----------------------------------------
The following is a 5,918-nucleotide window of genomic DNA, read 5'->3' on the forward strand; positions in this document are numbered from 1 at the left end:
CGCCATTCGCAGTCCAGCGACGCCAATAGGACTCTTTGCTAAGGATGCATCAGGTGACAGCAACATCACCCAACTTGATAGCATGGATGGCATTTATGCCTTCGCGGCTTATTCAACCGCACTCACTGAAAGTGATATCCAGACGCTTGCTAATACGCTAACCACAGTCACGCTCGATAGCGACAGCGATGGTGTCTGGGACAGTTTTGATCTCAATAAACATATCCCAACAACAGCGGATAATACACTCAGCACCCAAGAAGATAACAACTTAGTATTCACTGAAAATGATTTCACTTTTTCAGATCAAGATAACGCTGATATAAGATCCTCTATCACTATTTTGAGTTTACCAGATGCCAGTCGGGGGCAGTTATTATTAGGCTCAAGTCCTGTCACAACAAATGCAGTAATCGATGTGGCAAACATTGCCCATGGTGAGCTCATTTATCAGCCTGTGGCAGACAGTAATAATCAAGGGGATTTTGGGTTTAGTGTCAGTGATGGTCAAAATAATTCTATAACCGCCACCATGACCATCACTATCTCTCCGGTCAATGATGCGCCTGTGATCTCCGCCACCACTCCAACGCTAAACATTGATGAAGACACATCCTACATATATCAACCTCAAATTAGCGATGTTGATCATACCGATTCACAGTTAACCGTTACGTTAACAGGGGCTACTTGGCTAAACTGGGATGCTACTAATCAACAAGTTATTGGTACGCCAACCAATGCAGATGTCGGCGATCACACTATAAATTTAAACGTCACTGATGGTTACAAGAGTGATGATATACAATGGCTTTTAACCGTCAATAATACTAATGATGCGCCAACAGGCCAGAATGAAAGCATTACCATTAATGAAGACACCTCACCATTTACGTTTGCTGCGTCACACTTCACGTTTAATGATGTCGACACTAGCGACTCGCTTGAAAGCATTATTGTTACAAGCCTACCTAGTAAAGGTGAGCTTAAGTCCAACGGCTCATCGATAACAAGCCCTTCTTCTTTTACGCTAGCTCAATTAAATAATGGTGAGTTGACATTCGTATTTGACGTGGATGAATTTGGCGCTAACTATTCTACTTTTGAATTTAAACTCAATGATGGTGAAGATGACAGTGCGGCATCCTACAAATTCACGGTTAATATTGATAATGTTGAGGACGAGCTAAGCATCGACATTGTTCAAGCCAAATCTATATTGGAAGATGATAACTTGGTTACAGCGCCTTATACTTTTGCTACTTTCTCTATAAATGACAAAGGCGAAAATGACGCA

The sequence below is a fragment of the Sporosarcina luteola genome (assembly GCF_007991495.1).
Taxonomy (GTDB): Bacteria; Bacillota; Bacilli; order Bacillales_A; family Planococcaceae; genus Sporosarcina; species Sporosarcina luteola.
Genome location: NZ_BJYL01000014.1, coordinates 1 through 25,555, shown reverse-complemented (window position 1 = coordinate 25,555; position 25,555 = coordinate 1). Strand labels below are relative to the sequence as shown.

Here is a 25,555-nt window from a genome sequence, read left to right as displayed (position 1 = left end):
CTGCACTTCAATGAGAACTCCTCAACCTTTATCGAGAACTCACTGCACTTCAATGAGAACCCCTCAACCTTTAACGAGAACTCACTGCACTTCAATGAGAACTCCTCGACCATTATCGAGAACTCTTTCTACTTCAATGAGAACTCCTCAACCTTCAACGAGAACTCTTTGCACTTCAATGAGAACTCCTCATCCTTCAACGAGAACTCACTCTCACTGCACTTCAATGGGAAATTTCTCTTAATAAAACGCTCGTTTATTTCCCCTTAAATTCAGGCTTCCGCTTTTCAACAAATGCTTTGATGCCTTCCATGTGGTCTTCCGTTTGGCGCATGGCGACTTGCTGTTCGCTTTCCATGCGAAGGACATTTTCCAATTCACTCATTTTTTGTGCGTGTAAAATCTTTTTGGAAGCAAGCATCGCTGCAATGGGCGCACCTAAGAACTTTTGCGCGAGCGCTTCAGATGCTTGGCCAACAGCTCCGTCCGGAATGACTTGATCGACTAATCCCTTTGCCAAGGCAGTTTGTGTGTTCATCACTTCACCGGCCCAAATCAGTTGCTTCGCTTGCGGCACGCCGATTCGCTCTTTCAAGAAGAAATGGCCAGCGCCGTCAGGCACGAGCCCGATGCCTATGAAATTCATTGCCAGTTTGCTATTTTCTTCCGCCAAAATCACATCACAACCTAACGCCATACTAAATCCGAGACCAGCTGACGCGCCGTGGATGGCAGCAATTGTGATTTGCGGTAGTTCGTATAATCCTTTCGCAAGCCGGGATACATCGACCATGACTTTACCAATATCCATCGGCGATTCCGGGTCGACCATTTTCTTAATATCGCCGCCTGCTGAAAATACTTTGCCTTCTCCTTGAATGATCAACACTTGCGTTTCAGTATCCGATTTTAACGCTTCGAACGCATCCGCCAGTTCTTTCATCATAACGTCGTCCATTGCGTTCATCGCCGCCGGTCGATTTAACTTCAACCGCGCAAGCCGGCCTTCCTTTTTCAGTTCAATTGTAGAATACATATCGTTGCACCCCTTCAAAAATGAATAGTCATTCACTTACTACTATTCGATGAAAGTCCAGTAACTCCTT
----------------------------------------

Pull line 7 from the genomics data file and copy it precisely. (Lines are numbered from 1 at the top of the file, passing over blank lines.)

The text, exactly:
CTGCACTTCAATGAGAACTCCTCAACCTTTATCGAGAACTCACTGCACTTCAATGAGAACCCCTCAACCTTTAACGAGAACTCACTGCACTTCAATGAGAACTCCTCGACCATTATCGAGAACTCTTTCTACTTCAATGAGAACTCCTCAACCTTCAACGAGAACTCTTTGCACTTCAATGAGAACTCCTCATCCTTCAACGAGAACTCACTCTCACTGCACTTCAATGGGAAATTTCTCTTAATAAAACGCTCGTTTATTTCCCCTTAAATTCAGGCTTCCGCTTTTCAACAAATGCTTTGATGCCTTCCATGTGGTCTTCCGTTTGGCGCATGGCGACTTGCTGTTCGCTTTCCATGCGAAGGACATTTTCCAATTCACTCATTTTTTGTGCGTGTAAAATCTTTTTGGAAGCAAGCATCGCTGCAATGGGCGCACCTAAGAACTTTTGCGCGAGCGCTTCAGATGCTTGGCCAACAGCTCCGTCCGGAATGACTTGATCGACTAATCCCTTTGCCAAGGCAGTTTGTGTGTTCATCACTTCACCGGCCCAAATCAGTTGCTTCGCTTGCGGCACGCCGATTCGCTCTTTCAAGAAGAAATGGCCAGCGCCGTCAGGCACGAGCCCGATGCCTATGAAATTCATTGCCAGTTTGCTATTTTCTTCCGCCAAAATCACATCACAACCTAACGCCATACTAAATCCGAGACCAGCTGACGCGCCGTGGATGGCAGCAATTGTGATTTGCGGTAGTTCGTATAATCCTTTCGCAAGCCGGGATACATCGACCATGACTTTACCAATATCCATCGGCGATTCCGGGTCGACCATTTTCTTAATATCGCCGCCTGCTGAAAATACTTTGCCTTCTCCTTGAATGATCAACACTTGCGTTTCAGTATCCGATTTTAACGCTTCGAACGCATCCGCCAGTTCTTTCATCATAACGTCGTCCATTGCGTTCATCGCCGCCGGTCGATTTAACTTCAACCGCGCAAGCCGGCCTTCCTTTTTCAGTTCAATTGTAGAATACATATCGTTGCACCCCTTCAAAAATGAATAGTCATTCACTTACTACTATTCGATGAAAGTCCAGTAACTCCTT